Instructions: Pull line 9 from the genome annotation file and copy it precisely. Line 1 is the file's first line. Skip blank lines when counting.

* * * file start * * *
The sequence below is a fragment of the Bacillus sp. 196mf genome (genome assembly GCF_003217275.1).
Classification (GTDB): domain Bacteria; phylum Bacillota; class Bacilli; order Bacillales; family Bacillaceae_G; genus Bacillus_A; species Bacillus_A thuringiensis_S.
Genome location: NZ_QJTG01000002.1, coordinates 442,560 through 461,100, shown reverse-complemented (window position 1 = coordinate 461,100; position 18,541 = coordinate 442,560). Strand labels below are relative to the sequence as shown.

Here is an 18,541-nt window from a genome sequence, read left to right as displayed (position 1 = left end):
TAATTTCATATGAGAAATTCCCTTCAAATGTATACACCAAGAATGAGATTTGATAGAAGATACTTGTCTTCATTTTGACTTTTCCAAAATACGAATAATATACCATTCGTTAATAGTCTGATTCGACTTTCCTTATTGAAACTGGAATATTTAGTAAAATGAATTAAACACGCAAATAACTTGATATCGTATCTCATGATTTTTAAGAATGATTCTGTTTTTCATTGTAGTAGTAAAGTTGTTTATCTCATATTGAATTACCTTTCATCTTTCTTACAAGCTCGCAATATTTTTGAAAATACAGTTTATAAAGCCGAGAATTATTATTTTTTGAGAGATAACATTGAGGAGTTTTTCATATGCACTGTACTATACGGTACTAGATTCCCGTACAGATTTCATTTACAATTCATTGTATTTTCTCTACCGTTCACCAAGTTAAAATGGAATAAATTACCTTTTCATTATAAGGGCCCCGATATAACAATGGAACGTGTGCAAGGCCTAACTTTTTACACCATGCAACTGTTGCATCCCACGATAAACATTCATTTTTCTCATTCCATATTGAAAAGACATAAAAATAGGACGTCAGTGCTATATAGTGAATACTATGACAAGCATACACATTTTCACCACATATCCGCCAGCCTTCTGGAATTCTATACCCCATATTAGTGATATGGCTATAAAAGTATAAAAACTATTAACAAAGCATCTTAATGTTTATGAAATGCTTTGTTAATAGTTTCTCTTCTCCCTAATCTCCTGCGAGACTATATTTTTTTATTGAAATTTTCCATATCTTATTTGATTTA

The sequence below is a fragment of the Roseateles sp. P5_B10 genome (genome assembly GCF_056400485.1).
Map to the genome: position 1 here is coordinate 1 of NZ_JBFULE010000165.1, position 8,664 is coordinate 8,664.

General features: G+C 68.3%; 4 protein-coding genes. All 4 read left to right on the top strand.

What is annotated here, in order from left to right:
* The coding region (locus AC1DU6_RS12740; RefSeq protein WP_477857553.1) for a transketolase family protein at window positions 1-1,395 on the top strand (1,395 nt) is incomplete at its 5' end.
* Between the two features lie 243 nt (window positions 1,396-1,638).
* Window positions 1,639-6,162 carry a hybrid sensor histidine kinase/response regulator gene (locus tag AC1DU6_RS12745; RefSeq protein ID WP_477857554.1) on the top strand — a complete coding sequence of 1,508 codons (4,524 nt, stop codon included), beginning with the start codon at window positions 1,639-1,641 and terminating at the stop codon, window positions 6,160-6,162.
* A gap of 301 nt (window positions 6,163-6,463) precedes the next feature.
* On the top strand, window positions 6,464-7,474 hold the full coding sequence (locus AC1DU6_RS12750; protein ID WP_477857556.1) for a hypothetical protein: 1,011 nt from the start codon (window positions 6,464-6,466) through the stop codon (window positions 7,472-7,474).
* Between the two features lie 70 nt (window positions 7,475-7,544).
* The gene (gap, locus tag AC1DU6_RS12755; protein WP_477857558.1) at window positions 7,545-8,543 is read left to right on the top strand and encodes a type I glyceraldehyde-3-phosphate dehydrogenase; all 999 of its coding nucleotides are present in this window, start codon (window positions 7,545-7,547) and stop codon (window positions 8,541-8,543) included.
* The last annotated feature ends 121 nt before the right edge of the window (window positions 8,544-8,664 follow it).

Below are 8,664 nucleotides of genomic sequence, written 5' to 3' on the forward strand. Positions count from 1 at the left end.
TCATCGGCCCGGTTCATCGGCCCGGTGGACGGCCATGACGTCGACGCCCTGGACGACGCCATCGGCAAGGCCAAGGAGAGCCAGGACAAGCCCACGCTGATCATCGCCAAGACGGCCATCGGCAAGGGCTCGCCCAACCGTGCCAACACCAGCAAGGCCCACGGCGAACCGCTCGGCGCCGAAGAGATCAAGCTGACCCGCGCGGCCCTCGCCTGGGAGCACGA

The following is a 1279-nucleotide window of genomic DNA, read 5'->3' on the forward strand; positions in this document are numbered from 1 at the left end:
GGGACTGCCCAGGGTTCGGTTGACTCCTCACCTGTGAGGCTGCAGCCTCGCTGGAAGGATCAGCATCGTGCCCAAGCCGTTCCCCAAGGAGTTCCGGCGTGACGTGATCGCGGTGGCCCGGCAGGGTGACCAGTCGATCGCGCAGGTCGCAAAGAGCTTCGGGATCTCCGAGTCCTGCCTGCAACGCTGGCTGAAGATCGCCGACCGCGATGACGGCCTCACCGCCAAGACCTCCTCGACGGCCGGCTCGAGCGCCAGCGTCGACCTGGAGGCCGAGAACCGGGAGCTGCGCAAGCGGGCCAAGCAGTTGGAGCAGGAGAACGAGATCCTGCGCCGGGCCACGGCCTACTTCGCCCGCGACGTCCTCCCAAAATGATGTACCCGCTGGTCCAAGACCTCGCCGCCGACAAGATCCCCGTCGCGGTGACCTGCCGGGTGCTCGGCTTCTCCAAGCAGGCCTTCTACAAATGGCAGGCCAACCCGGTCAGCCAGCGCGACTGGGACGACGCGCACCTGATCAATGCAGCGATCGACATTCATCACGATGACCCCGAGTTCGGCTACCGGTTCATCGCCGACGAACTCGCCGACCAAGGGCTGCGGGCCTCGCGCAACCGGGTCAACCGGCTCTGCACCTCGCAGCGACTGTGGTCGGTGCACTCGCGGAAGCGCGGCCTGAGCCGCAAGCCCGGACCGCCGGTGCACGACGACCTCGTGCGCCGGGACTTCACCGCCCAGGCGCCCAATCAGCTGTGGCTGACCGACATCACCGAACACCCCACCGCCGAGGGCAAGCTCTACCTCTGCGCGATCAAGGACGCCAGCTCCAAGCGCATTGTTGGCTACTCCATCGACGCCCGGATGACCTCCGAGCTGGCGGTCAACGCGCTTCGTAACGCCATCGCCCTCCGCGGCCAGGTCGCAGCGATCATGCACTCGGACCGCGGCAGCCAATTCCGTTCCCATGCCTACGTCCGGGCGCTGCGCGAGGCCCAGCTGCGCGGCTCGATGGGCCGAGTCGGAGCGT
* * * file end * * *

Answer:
What is annotated here, in order from left to right: